Tom returned home late on their last evening in Scotland, dropped into his chair with a beer in one hand and a cigarette in the other, sighing as he relaxed into the familiarity of the chair, room and conversation. He quickly caught up with the ongoing discussion on great movie villains between Alec and Donny, both men a bit drunk by now.

Donny reckoned that Robert Mitchum’s Max Cady in the original Cape Fear was the most fearsome. Donny described Mitchum skillfully terrifying the life out of the audience in his stalking, ‘rapey-but charming’ demeanor.

Alec told him to get fucked. “Robert Mitchum was a scary big cunt right enough Donny, but your man Anthony Hopkins pishes all over him. Understated, creepy, highly intelligent, truly chilling auld monster, so Hannibal Lecter was son.”

Tom laughed at the look on Donny’s face. He reckoned that Donny caught about seventy percent of what Alec had said, which wasn’t bad where Alec was concerned.

“You’re both wrong”, Tom told them.

“Is that right smart-arse? Let’s hear it then, golden-baws. What half-arsed, shitey comic-book pish made you shit your frilly knickers? Fucking daft Vader, I suppose?”

Donny continued to wipe his tears of laughter away, while Tom leaned back into his chair and took a long slow drag on his Marlborough, enjoying making Alec wait.

“Na, Vader’s a prick, here’s the guy I’d fear.” He leaned into his uncle, waiting again until Alec leaned to him too. Tom lowered his voice, before continuing.

“I’ve never seen a properly scary villain who ticked all the boxes for me, but if I made a movie, here’s what he’d be…..Completely fucking normal, wimp-ish even, with slicked down black hair in a side-parting, overly- large and sad-looking  oval eyes, wee, thin pencil moustache, and always dressed in golf clothes. He’d look a bit like an accountant from the fifties.”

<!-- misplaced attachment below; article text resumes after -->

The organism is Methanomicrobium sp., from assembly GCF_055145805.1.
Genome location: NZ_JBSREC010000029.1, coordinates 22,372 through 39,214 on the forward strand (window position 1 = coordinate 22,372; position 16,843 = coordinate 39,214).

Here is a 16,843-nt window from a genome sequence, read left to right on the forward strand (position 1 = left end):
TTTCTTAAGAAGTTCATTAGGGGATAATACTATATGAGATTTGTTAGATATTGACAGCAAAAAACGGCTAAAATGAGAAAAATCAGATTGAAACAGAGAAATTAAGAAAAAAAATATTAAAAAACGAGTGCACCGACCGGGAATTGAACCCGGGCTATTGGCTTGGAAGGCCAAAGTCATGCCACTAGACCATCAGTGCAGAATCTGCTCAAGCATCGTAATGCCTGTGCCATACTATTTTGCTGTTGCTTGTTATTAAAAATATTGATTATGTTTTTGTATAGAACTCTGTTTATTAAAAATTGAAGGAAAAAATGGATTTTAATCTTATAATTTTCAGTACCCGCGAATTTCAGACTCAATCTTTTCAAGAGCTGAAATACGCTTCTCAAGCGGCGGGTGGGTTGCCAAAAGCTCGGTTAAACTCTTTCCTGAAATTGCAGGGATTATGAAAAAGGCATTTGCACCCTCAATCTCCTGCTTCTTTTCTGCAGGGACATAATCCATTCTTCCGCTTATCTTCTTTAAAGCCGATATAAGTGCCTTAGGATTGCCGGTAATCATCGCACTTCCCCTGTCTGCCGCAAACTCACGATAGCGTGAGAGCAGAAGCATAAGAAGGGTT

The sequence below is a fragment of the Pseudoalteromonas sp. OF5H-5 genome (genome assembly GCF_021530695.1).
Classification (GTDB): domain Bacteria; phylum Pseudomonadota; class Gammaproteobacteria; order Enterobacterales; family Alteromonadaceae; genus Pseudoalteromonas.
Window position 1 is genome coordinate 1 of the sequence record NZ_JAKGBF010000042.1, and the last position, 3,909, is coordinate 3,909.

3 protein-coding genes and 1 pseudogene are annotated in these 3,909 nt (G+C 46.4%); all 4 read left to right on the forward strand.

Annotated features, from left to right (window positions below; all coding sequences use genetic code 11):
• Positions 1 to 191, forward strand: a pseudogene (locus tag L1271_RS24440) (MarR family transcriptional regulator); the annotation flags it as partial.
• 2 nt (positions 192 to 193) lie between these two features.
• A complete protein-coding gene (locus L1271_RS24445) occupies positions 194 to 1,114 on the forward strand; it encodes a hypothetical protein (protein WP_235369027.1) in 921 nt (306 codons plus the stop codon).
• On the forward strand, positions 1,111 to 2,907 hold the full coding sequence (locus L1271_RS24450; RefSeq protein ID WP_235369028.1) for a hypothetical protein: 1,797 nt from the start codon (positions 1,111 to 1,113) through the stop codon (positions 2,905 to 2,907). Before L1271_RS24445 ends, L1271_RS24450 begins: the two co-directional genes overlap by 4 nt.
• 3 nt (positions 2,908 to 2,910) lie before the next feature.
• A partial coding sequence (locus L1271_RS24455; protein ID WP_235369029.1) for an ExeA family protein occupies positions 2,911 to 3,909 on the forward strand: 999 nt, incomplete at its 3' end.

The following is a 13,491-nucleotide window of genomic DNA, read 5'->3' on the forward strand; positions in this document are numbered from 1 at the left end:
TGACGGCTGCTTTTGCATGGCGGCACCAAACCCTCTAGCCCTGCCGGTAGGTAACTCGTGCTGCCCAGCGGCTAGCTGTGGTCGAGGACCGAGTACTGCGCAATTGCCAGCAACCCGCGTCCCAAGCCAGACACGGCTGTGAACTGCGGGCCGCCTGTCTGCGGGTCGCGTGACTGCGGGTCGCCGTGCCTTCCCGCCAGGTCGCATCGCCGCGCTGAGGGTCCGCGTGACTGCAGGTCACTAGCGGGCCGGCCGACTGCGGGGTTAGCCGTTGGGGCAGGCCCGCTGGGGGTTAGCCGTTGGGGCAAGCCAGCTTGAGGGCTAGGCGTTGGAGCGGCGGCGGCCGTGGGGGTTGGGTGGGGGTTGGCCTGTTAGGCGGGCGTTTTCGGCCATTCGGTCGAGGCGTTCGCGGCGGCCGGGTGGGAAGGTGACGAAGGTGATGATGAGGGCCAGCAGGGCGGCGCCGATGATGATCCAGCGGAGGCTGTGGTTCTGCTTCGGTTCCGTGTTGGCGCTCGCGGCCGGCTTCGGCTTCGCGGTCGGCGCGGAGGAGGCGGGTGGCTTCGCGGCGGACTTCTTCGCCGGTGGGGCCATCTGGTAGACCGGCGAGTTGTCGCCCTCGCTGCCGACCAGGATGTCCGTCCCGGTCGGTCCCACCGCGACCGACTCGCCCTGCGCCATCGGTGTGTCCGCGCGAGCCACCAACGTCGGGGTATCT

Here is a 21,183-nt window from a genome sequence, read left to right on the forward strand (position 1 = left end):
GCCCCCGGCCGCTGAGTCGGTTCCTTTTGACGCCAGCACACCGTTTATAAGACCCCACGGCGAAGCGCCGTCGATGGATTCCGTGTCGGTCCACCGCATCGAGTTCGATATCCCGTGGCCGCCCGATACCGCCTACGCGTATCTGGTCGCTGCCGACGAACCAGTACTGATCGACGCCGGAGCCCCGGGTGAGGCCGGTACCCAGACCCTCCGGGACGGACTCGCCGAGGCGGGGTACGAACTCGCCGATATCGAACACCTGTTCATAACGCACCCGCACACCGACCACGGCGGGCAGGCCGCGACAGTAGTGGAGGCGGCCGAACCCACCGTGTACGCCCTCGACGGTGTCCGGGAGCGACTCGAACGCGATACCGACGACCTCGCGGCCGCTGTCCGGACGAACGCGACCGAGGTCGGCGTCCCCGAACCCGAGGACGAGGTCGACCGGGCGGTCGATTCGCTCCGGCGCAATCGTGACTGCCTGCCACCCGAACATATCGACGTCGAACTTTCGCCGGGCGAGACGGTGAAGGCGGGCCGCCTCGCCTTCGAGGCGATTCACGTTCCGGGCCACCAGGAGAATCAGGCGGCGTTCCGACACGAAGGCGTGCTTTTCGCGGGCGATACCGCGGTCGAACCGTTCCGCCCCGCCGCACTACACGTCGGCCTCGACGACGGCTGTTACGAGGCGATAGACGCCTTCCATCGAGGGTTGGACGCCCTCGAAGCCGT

“Get tae fuck”, interrupted Alec, “he’s supposed tae be a scary bastard. A terrifying predator, no your auld English teacher fae school. Mind that cunt wi’ the ears on him Tommy?”

Tom laughed hard, and then leaned back in to continue. “He’d be a quiet man Alec, but with means. He’d shy away from crowds, but find release in torturing small animals. This guy wouldn’t be swimming about, shirt off like that big fanny Mitchum, and he wouldn’t be a pensioner in a fucking dug’s muzzle, spouting half-arsed philosophical shite about rolling birds to some lassie daft enough to entertain his pish. This guy would be still as a lake, always calm, never ruffled or excited or displaying any emotion.”

Alec snorted out a derisory plume of smoke from his nostrils. “Sounds like a right boring bastard, that’ll pull in the crowds having a fucking mannequin for the bad guy. Oh look, he’s sitting there doing fuck-all.”

Tom ignored him and Donny’s laughing. Donny was having trouble sitting up.

“My guy’s the kind of sick freak who only feels his blood stir when people die on a massive scale. He’s the guy that’d be watching earthquakes or tsunamis killing millions on TV, masturbating with a boxing glove and a handful of thinly sliced deli-meat, screaming the mantra “take it you fucking slags” as his soundtrack to death.

Alec looked at his nephew, one eyebrow raised. “You’re no fuckin right in the heid, scared of a fuckin librarian”. He shook his head and changed the subject. “So, what time are you boys away tomorrow then?” He already knew, but Tom suspected it was a good excuse for him to get off to bed under the guise of “I’ll no keep you two up, then.”

Donny beat him to it, “We’re going down to Manchester on Tom’s bike first thing, and he’s leaving it at his friends’ house.”

Alec laughed loudly. “If you’re getting on the back of his bike son, you better make sure you’ve some clean fucking pants waiting for ye’ at the other end.”

Donny got up from the couch laughing, and made it to the door before turning his head back to the room. ”You guys are so lucky to have each other, I’m off to bed, see you in the morning. Thanks Alec.”